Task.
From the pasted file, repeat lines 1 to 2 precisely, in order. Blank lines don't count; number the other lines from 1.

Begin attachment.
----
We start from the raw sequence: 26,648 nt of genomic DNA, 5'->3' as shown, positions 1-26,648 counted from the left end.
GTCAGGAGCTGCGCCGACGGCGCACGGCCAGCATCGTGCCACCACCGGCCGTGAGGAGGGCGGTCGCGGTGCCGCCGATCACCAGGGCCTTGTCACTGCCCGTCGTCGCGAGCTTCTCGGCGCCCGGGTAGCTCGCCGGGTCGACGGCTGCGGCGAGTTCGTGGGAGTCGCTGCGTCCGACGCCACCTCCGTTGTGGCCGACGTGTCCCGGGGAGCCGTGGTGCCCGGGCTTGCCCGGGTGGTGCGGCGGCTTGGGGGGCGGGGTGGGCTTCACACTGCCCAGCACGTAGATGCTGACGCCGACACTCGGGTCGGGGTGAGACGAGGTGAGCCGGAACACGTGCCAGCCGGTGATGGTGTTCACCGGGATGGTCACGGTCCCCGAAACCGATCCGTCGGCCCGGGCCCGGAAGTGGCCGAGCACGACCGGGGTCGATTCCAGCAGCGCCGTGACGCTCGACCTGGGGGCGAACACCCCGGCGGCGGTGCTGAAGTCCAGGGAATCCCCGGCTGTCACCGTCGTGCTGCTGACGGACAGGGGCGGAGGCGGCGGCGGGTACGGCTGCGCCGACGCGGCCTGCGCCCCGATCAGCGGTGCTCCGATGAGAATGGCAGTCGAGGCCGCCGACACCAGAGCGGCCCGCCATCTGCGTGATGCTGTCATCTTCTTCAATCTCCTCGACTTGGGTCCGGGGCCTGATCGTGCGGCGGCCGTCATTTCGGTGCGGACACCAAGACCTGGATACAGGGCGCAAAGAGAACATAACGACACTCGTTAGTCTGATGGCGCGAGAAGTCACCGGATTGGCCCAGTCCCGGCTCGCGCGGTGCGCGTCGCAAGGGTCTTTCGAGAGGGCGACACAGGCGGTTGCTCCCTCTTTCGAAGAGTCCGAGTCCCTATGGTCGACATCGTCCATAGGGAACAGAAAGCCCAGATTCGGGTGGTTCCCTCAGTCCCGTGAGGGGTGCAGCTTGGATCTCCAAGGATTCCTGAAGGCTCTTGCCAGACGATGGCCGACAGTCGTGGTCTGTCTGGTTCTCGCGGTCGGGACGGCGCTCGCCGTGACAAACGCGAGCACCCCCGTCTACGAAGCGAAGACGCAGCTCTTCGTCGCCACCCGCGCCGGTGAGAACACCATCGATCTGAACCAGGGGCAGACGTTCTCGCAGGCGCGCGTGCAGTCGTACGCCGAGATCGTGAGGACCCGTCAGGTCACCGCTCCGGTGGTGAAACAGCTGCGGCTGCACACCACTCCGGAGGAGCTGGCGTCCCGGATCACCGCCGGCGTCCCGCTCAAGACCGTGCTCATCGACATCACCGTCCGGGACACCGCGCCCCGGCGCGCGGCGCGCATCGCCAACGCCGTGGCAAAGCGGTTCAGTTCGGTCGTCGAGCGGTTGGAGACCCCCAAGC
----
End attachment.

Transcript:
We start from the raw sequence: 26,648 nt of genomic DNA, 5'->3' as shown, positions 1-26,648 counted from the left end.
GTCAGGAGCTGCGCCGACGGCGCACGGCCAGCATCGTGCCACCACCGGCCGTGAGGAGGGCGGTCGCGGTGCCGCCGATCACCAGGGCCTTGTCACTGCCCGTCGTCGCGAGCTTCTCGGCGCCCGGGTAGCTCGCCGGGTCGACGGCTGCGGCGAGTTCGTGGGAGTCGCTGCGTCCGACGCCACCTCCGTTGTGGCCGACGTGTCCCGGGGAGCCGTGGTGCCCGGGCTTGCCCGGGTGGTGCGGCGGCTTGGGGGGCGGGGTGGGCTTCACACTGCCCAGCACGTAGATGCTGACGCCGACACTCGGGTCGGGGTGAGACGAGGTGAGCCGGAACACGTGCCAGCCGGTGATGGTGTTCACCGGGATGGTCACGGTCCCCGAAACCGATCCGTCGGCCCGGGCCCGGAAGTGGCCGAGCACGACCGGGGTCGATTCCAGCAGCGCCGTGACGCTCGACCTGGGGGCGAACACCCCGGCGGCGGTGCTGAAGTCCAGGGAATCCCCGGCTGTCACCGTCGTGCTGCTGACGGACAGGGGCGGAGGCGGCGGCGGGTACGGCTGCGCCGACGCGGCCTGCGCCCCGATCAGCGGTGCTCCGATGAGAATGGCAGTCGAGGCCGCCGACACCAGAGCGGCCCGCCATCTGCGTGATGCTGTCATCTTCTTCAATCTCCTCGACTTGGGTCCGGGGCCTGATCGTGCGGCGGCCGTCATTTCGGTGCGGACACCAAGACCTGGATACAGGGCGCAAAGAGAACATAACGACACTCGTTAGTCTGATGGCGCGAGAAGTCACCGGATTGGCCCAGTCCCGGCTCGCGCGGTGCGCGTCGCAAGGGTCTTTCGAGAGGGCGACACAGGCGGTTGCTCCCTCTTTCGAAGAGTCCGAGTCCCTATGGTCGACATCGTCCATAGGGAACAGAAAGCCCAGATTCGGGTGGTTCCCTCAGTCCCGTGAGGGGTGCAGCTTGGATCTCCAAGGATTCCTGAAGGCTCTTGCCAGACGATGGCCGACAGTCGTGGTCTGTCTGGTTCTCGCGGTCGGGACGGCGCTCGCCGTGACAAACGCGAGCACCCCCGTCTACGAAGCGAAGACGCAGCTCTTCGTCGCCACCCGCGCCGGTGAGAACACCATCGATCTGAACCAGGGGCAGACGTTCTCGCAGGCGCGCGTGCAGTCGTACGCCGAGATCGTGAGGACCCGTCAGGTCACCGCTCCGGTGGTGAAACAGCTGCGGCTGCACACCACTCCGGAGGAGCTGGCGTCCCGGATCACCGCCGGCGTCCCGCTCAAGACCGTGCTCATCGACATCACCGTCCGGGACACCGCGCCCCGGCGCGCGGCGCGCATCGCCAACGCCGTGGCAAAGCGGTTCAGTTCGGTCGTCGAGCGGTTGGAGACCCCCAAGC